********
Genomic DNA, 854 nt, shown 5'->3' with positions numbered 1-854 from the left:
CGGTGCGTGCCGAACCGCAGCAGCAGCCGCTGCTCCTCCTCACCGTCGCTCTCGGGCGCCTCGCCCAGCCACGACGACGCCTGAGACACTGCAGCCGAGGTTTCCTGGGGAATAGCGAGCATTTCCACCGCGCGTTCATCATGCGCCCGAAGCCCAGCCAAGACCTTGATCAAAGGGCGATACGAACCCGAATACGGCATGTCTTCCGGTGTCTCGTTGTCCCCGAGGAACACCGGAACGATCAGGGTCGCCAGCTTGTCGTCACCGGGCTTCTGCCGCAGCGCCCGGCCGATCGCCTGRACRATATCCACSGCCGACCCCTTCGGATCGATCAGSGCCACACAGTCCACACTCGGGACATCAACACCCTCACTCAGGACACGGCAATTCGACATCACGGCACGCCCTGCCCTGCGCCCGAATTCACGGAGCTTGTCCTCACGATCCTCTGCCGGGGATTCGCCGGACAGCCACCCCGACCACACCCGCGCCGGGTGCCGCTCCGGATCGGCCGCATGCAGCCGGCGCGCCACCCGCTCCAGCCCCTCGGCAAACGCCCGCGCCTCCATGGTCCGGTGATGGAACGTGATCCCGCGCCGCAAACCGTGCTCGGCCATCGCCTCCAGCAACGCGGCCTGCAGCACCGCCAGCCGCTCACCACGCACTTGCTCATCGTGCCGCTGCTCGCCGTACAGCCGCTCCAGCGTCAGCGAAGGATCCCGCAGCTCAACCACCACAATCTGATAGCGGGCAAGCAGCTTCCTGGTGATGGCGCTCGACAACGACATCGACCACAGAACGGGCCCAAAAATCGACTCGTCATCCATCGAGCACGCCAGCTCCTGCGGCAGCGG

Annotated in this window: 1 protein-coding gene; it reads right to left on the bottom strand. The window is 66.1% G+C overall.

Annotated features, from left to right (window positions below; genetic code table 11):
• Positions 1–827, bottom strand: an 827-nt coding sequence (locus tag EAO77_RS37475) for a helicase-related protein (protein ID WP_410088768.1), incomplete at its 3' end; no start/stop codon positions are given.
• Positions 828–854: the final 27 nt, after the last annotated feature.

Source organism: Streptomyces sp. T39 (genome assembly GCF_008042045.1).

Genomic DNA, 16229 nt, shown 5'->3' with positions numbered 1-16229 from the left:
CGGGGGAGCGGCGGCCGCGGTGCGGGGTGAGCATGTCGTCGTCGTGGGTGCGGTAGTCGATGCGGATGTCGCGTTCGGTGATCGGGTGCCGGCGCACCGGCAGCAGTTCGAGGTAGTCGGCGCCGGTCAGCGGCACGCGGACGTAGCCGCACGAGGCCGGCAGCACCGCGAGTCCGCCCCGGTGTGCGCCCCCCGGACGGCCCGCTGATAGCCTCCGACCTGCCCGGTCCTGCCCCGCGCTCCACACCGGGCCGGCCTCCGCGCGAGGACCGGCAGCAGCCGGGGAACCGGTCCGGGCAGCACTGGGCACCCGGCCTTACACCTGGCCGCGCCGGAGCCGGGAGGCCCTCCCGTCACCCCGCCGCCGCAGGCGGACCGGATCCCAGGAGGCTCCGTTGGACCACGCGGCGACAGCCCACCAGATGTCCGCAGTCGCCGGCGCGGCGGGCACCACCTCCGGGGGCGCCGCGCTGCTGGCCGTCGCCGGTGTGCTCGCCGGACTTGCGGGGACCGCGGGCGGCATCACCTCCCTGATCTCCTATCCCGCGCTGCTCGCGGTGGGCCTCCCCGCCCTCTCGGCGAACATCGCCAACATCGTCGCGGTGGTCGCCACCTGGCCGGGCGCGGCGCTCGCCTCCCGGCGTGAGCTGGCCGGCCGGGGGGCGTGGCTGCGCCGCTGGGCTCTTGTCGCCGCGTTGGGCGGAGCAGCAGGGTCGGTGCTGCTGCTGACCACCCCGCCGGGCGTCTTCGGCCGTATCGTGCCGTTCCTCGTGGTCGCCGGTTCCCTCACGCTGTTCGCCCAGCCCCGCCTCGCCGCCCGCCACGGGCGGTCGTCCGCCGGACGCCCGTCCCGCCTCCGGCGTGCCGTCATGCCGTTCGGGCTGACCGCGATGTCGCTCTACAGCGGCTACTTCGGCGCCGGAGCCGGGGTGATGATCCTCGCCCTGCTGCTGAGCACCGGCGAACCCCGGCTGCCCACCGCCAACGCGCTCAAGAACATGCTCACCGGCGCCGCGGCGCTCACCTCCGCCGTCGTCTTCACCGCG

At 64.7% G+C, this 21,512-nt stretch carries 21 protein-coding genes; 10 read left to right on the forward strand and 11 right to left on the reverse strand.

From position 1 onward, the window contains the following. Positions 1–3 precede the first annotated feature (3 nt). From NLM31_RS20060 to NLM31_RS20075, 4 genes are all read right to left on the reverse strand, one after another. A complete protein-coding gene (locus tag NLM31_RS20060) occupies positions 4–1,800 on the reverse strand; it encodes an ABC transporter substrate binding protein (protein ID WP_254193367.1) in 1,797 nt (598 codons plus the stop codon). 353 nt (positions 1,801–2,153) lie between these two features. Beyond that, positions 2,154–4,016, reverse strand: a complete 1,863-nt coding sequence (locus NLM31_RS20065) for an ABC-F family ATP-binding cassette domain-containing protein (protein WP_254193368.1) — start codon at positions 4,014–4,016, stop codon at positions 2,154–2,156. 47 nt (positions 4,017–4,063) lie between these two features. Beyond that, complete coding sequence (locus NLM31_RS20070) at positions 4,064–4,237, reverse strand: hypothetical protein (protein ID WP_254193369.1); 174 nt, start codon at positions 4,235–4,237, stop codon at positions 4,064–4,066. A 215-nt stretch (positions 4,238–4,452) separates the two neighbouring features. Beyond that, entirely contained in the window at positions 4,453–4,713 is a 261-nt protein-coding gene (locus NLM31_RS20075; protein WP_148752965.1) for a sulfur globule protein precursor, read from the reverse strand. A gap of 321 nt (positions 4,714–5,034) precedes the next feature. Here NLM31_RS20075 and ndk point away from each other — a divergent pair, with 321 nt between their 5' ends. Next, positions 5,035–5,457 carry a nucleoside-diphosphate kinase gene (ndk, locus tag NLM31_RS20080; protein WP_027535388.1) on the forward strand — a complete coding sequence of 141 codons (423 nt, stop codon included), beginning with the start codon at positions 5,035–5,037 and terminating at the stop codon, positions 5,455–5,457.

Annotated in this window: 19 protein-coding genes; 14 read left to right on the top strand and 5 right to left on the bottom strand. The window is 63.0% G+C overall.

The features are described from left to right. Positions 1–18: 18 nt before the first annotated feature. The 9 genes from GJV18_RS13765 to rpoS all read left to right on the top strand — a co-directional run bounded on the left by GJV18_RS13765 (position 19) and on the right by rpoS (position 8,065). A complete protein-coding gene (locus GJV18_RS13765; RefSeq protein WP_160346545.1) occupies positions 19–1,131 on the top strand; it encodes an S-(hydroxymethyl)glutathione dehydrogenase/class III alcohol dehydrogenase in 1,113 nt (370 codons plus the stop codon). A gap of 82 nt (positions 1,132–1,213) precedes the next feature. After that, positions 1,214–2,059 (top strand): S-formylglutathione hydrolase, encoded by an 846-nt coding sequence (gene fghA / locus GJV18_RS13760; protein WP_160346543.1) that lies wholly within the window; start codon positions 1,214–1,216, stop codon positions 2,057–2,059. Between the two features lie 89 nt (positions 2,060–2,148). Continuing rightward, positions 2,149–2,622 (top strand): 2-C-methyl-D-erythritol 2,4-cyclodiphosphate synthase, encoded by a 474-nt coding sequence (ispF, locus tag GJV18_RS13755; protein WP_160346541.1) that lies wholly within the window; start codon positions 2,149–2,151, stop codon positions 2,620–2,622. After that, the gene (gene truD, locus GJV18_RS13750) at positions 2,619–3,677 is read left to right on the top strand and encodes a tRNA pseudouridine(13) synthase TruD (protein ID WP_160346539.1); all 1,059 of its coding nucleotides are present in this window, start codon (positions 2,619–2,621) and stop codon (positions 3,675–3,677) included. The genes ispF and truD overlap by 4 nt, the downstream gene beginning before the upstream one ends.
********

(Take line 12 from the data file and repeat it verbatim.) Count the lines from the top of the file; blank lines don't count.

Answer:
Annotated in this window: 19 protein-coding genes; 14 read left to right on the top strand and 5 right to left on the bottom strand. The window is 63.0% G+C overall.